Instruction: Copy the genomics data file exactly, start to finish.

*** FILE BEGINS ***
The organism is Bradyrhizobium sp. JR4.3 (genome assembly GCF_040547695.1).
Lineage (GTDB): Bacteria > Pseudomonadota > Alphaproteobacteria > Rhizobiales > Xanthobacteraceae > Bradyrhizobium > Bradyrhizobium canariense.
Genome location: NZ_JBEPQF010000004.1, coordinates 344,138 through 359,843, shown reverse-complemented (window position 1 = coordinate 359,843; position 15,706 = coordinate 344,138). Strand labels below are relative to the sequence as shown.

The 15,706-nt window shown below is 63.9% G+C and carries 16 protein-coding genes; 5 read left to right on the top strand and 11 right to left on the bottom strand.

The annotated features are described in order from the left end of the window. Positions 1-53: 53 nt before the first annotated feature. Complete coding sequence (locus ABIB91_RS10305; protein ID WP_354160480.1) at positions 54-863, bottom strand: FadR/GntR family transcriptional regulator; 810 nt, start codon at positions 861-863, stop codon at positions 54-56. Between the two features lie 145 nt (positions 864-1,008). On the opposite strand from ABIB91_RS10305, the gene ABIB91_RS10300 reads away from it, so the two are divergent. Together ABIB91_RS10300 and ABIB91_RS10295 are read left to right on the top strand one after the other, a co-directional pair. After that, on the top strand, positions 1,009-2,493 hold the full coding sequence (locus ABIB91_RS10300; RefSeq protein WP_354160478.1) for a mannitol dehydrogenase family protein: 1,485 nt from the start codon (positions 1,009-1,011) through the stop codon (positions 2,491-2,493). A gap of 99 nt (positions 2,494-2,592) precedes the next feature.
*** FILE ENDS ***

The organism is Bradyrhizobium sp. JR4.3 (genome assembly GCF_040547695.1).
Lineage (GTDB): Bacteria > Pseudomonadota > Alphaproteobacteria > Rhizobiales > Xanthobacteraceae > Bradyrhizobium > Bradyrhizobium canariense.
Genome location: NZ_JBEPQF010000004.1, coordinates 344,138 through 359,843, shown reverse-complemented (window position 1 = coordinate 359,843; position 15,706 = coordinate 344,138). Strand labels below are relative to the sequence as shown.

The 15,706-nt window shown below is 63.9% G+C and carries 16 protein-coding genes; 5 read left to right on the top strand and 11 right to left on the bottom strand.

The annotated features are described in order from the left end of the window. Positions 1-53: 53 nt before the first annotated feature. Complete coding sequence (locus ABIB91_RS10305; protein ID WP_354160480.1) at positions 54-863, bottom strand: FadR/GntR family transcriptional regulator; 810 nt, start codon at positions 861-863, stop codon at positions 54-56. Between the two features lie 145 nt (positions 864-1,008). On the opposite strand from ABIB91_RS10305, the gene ABIB91_RS10300 reads away from it, so the two are divergent. Together ABIB91_RS10300 and ABIB91_RS10295 are read left to right on the top strand one after the other, a co-directional pair. After that, on the top strand, positions 1,009-2,493 hold the full coding sequence (locus ABIB91_RS10300; RefSeq protein WP_354160478.1) for a mannitol dehydrogenase family protein: 1,485 nt from the start codon (positions 1,009-1,011) through the stop codon (positions 2,491-2,493). A gap of 99 nt (positions 2,494-2,592) precedes the next feature.